Our self-drive safari adventure at Addo Elephant National Park

A safari was top of our travel wish-list when we planned our summer trip to South Africa. However, while most people flock to famous Kruger, we decided to stick on the Eastern Cape and tack a visit to Addo Elephant National Park onto our Garden Route itinerary. Here’s the verdict on our self-drive safari experience at Addo Elephant Park South Africa, including which animals we spotted, where to stay and how much it cost.

Elephants at Addo Elephant National Park

Why choose to visit Addo Elephant National Park?

Never heard of Addo? Neither had we until we started researching our trip. Turns out, it’s the third-largest national park in South Africa and home to 600 African elephants, which counts as one of the densest populations in the world. The wildlife conservation area was set up in 1931 to save 11 elephants from extinction and has now expanded to include a marine reserve on nearby Bird and St Croix Islands.

African elephants walking into the bush in Addo Elephant National Park, South Africa

One of the key reasons we chose to visit Addo rather than Kruger, which has a more diverse range of wildlife including all of the Big Five, is because we’d already taken a dream safari in Kenya years ago so we were fine with a more low-key experience. That being said, Addo does have some great advantages:

  • Unlike Kruger National Park, Addo is set in the malaria-free Sundays River Valley area on the Eastern Cape, so you don’t need to take anti-malarial tablets.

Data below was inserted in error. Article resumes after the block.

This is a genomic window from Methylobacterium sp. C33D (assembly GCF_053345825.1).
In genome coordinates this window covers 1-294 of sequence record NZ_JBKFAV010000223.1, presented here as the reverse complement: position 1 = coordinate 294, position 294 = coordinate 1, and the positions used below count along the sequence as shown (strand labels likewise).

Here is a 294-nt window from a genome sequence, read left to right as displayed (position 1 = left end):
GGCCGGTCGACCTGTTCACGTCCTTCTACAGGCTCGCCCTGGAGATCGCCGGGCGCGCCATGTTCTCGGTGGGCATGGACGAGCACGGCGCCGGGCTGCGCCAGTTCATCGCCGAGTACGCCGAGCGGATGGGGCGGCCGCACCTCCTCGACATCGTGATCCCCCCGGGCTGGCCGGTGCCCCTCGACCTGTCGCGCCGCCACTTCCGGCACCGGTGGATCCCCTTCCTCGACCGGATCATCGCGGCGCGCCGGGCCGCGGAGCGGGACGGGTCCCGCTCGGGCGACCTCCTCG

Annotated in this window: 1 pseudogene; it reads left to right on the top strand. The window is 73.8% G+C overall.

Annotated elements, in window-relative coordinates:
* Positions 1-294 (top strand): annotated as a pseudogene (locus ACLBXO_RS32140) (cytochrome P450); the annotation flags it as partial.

• The animals who live in Addo are protected, whereas some of the private game reserves on the Cape breed animals for horrible trophy hunting purposes.
  • It’s the perfect safari option if you’re driving the Garden Route, located just north of Port Elizabeth at the eastern end of the route.
  • Addo is a great self-drive safari destination, with easy-to-navigate trails, so you don’t have to take expensive guided safaris or game drives.

Taking pictures from the comfort of your own vehicle in Addo Elephant National Park, South Africa

Our Addo self-drive experience

First up, if you’re coming from abroad and planning a drive in South Africa, you’ll need to get an International Driver’s Permit and make sure you’re aware of local road rules. There are two entrances to Addo Elephant Park but the central hub is Addo Main Camp in the north. You can buy your conservation pass and organise game drives here, as well as visit the shop, restaurant and fill your car with petrol. We enjoyed looking around the Ulwazi Interpretative Centre, which tells the history of the park and its residents, spent some time watching elephants up-close at the underground hide and walked around the PPC discovery trail, an informative nature path.